#32
Steve Scheifler

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Maybe my issue was unique, but what if it wasn't? Could 50% of the issues out there be fixed with a zip tie? 10%? I thought it was worth mentioning after we saw what we saw.

Dave, the same issue persisted with 2 different new Mazda sensors.

Every pro builder out there has their own paint or powder on the valve cover, causing the sensor to fit differently than designed. Not to mention slight differences in valve cover tolerance stackup. I'm not saying it's everyone's issue, but it shouldn't be overlooked. Every VVT I drive on track again will have a zip tie as a precaution and a matter of habit, just like we do on the throttle cable bracket.


It’s an excellent thought, other than fixing with a zip-tie beyond a brief workaround. The bolt is perfectly adequate, just restore the correct seating surface for the sensor so the gap is truly correct, which a zip tie in no way provides. It would be extraordinary if that fixed a lot of cars. I do know that one person suspected a thicker than stock valve cover gasket might be the cause but it wasn’t.
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#33
Jim Drago

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Maybe we should be get some measurements of dept from mounting surface to cam reluctor. I guess anything is possible that the gap is too big on some engines. Although luckily I have never had to deal with this issue, my car and some I've built use Kessler and the powdercoat/hydrodip on his motors is pretty thick. The cars are all either 2001 or 02. 

 

I have played with this as well and found the valve cover stands are quite consistent on the 2-3 covers I measured and keep the sensor at a consistent gap, it isnt easy to measure btw.  I fooled with this gap and tightened up thinking that may be the cause of teh failures. Unfortunately, it did not fix my issue, so I concluded that was not the root cause.  I thought perhaps our aftermargket valve cover gasket was holding the valve cover higher, but that height is determined by the stands on the bottom of the valve cover..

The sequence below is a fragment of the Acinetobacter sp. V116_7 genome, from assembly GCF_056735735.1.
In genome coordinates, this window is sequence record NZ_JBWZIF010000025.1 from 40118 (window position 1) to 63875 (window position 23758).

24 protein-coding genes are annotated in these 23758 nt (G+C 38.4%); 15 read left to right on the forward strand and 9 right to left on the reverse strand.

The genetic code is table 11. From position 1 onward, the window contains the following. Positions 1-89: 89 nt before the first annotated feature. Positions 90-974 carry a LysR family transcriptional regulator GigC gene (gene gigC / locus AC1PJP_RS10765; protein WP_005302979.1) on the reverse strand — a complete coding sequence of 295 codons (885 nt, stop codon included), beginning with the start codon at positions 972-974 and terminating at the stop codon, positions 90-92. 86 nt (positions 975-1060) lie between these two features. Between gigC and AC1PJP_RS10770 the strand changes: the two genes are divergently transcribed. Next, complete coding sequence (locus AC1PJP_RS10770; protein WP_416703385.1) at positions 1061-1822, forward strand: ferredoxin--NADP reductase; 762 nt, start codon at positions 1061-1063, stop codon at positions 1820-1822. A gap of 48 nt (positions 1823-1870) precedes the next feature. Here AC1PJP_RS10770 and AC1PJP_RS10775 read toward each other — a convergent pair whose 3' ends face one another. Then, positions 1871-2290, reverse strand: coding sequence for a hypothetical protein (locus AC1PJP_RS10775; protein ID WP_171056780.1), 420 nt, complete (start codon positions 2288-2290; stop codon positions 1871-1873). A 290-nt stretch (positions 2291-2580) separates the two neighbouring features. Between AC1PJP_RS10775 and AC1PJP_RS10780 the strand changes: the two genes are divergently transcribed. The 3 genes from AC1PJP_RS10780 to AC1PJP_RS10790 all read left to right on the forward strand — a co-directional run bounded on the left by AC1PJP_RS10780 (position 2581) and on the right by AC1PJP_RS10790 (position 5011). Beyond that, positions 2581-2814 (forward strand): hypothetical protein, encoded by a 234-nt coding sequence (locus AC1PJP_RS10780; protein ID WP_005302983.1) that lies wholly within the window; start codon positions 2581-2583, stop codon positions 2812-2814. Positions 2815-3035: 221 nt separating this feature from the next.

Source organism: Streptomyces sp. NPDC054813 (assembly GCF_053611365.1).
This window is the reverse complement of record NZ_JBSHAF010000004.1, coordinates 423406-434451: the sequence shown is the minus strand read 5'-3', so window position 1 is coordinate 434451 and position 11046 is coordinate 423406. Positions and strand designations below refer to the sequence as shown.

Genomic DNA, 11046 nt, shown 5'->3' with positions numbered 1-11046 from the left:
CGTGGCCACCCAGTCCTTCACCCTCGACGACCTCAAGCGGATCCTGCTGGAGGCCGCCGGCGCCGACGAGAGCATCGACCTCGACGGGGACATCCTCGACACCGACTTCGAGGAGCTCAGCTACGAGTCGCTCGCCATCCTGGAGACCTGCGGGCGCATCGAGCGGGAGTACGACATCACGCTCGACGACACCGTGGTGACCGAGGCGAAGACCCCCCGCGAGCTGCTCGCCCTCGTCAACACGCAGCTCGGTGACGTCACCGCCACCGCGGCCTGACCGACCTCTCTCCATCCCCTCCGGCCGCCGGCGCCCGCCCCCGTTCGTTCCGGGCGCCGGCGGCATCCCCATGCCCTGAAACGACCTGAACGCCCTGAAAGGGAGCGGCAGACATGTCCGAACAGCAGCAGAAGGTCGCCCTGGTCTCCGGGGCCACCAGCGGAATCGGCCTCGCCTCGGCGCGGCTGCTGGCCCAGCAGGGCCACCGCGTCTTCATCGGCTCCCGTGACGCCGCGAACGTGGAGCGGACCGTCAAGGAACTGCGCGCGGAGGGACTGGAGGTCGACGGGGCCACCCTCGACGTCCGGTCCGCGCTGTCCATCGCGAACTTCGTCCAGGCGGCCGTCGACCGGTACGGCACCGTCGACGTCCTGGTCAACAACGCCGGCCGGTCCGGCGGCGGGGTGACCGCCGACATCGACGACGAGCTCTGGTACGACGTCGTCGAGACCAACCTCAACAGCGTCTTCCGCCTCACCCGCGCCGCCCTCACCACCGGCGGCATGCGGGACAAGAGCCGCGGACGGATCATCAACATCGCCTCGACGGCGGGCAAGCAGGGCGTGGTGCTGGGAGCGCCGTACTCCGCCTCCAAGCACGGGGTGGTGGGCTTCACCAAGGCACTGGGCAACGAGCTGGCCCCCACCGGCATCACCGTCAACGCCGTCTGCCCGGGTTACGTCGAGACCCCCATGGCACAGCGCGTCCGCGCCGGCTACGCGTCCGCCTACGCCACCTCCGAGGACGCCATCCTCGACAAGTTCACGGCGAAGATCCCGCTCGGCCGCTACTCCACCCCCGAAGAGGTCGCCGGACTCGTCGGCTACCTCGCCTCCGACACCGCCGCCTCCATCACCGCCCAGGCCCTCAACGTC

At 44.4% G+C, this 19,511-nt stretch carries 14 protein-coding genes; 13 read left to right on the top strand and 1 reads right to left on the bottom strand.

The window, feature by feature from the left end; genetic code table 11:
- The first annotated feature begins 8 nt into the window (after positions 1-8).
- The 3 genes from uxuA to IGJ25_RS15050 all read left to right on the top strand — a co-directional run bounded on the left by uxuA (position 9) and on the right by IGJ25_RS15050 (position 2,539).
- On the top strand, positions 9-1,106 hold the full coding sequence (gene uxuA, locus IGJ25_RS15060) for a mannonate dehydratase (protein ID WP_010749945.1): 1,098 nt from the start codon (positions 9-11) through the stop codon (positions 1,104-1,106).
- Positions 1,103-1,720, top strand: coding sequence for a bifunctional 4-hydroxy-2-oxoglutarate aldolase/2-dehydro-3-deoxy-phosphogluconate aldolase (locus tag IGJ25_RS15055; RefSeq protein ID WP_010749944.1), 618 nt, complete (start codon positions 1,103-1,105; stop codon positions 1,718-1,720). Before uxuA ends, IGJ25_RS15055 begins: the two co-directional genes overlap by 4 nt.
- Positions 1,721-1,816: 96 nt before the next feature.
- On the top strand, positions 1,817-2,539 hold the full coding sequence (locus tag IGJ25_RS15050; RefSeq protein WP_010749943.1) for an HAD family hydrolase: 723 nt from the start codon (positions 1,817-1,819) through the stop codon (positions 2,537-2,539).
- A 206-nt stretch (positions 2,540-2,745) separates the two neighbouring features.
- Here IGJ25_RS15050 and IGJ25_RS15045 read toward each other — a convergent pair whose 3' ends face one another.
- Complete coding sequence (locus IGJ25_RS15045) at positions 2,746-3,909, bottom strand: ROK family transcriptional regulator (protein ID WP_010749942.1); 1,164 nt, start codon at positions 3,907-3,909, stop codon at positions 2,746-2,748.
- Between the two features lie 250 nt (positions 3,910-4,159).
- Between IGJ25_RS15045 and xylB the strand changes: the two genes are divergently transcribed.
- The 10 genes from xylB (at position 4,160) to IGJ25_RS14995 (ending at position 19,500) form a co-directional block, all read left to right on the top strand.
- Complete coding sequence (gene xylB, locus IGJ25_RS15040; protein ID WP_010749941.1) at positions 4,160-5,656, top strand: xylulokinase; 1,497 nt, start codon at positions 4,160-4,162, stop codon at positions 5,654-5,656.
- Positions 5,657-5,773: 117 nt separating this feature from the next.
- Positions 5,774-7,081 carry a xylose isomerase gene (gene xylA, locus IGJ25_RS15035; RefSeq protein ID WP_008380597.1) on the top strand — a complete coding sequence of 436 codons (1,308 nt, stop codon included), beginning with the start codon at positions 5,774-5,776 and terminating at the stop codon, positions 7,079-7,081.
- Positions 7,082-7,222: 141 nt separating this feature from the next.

FWIW, We make sure NOT to paint/powder coat the the surface where cam sensor mounts to valve cover

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#34
Dave D.

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The problem is, step one in diagnosing any drivability issue...............can the issue be replicated in a controlled manner,i.e. on a dyno with instrumentation (scope,scanner,etc...) to have a better chance of pinpointing the cause.



#35
Steve Scheifler

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The problem is, step one in diagnosing any drivability issue...............can the issue be replicated in a controlled manner,i.e. on a dyno with instrumentation (scope,scanner,etc...) to have a better chance of pinpointing the cause.


So far, not that anyone has disclosed publicly. But most or all have roller dynos without load-bearing options so can’t simulate track conditions. That’s why I have offered use of my hub-type dyno many times but I’m just not well located. However, I’ve just been in touch with someone who does have access to such a dyno and a car with persistent problems so we may hear something before long.
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#36
Jim Drago

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The problem is, step one in diagnosing any drivability issue...............can the issue be replicated in a controlled manner,i.e. on a dyno with instrumentation (scope,scanner,etc...) to have a better chance of pinpointing the cause.

I have a dynojet... I have never been able to replicate the issue we are talking wboiut here. I have had cars that have other issues act up on dyno

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#37
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I have had the same VVT for about 8 years now and I had never had experienced the shutoff issue. I did replace my motor this year and all went well with the break in I was on my third weekend and the motor has been doing great. I was leading the Saturday race at Mid-Ohio this weekend and experienced my first dreaded shutoff. Not great timing.

 

Jim gave me the list of too do's in an effort to minimize it, I just wondered if anything came of the attempt to gather data any conclusions drawn?

 

Is the TPS on the list suspects?


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#38
Tom Sager

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I have had the same VVT for about 8 years now and I had never had experienced the shutoff issue. I did replace my motor this year and all went well with the break in I was on my third weekend and the motor has been doing great. I was leading the Saturday race at Mid-Ohio this weekend and experienced my first dreaded shutoff. Not great timing.

 

Jim gave me the list of too do's in an effort to minimize it, I just wondered if anything came of the attempt to gather data any conclusions drawn?

 

Is the TPS on the list suspects?

 

Sorry to hear this Frank.  Hope you get it resolved without too much effort.